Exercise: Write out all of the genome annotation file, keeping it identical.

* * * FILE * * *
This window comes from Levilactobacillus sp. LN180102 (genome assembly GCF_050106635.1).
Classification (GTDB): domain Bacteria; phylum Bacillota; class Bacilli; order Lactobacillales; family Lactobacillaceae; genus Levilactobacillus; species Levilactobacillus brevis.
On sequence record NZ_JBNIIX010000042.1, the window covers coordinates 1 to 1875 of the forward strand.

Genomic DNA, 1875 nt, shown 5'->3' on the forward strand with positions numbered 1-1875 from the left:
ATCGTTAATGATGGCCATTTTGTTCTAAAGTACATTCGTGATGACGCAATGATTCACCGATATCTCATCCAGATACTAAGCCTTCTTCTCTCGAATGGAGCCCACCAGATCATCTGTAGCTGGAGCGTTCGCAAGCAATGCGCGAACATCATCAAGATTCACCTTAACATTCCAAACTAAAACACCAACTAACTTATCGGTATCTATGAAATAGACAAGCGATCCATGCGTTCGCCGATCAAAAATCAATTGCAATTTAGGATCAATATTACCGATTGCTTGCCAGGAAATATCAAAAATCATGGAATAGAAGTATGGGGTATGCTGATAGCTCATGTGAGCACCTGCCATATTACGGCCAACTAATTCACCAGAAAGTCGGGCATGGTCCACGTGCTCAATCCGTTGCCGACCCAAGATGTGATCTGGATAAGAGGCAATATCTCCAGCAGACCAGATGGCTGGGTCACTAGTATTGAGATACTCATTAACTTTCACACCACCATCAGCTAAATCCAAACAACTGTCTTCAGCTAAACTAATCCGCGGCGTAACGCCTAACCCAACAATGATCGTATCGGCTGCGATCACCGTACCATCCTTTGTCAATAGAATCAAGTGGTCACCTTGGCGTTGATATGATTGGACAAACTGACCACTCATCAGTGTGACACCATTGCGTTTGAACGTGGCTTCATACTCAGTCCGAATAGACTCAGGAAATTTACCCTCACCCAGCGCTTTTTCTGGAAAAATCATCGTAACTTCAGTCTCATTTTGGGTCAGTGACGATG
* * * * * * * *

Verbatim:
This window comes from Levilactobacillus sp. LN180102 (genome assembly GCF_050106635.1).
Classification (GTDB): domain Bacteria; phylum Bacillota; class Bacilli; order Lactobacillales; family Lactobacillaceae; genus Levilactobacillus; species Levilactobacillus brevis.
On sequence record NZ_JBNIIX010000042.1, the window covers coordinates 1 to 1875 of the forward strand.

Genomic DNA, 1875 nt, shown 5'->3' on the forward strand with positions numbered 1-1875 from the left:
ATCGTTAATGATGGCCATTTTGTTCTAAAGTACATTCGTGATGACGCAATGATTCACCGATATCTCATCCAGATACTAAGCCTTCTTCTCTCGAATGGAGCCCACCAGATCATCTGTAGCTGGAGCGTTCGCAAGCAATGCGCGAACATCATCAAGATTCACCTTAACATTCCAAACTAAAACACCAACTAACTTATCGGTATCTATGAAATAGACAAGCGATCCATGCGTTCGCCGATCAAAAATCAATTGCAATTTAGGATCAATATTACCGATTGCTTGCCAGGAAATATCAAAAATCATGGAATAGAAGTATGGGGTATGCTGATAGCTCATGTGAGCACCTGCCATATTACGGCCAACTAATTCACCAGAAAGTCGGGCATGGTCCACGTGCTCAATCCGTTGCCGACCCAAGATGTGATCTGGATAAGAGGCAATATCTCCAGCAGACCAGATGGCTGGGTCACTAGTATTGAGATACTCATTAACTTTCACACCACCATCAGCTAAATCCAAACAACTGTCTTCAGCTAAACTAATCCGCGGCGTAACGCCTAACCCAACAATGATCGTATCGGCTGCGATCACCGTACCATCCTTTGTCAATAGAATCAAGTGGTCACCTTGGCGTTGATATGATTGGACAAACTGACCACTCATCAGTGTGACACCATTGCGTTTGAACGTGGCTTCATACTCAGTCCGAATAGACTCAGGAAATTTACCCTCACCCAGCGCTTTTTCTGGAAAAATCATCGTAACTTCAGTCTCATTTTGGGTCAGTGACGATG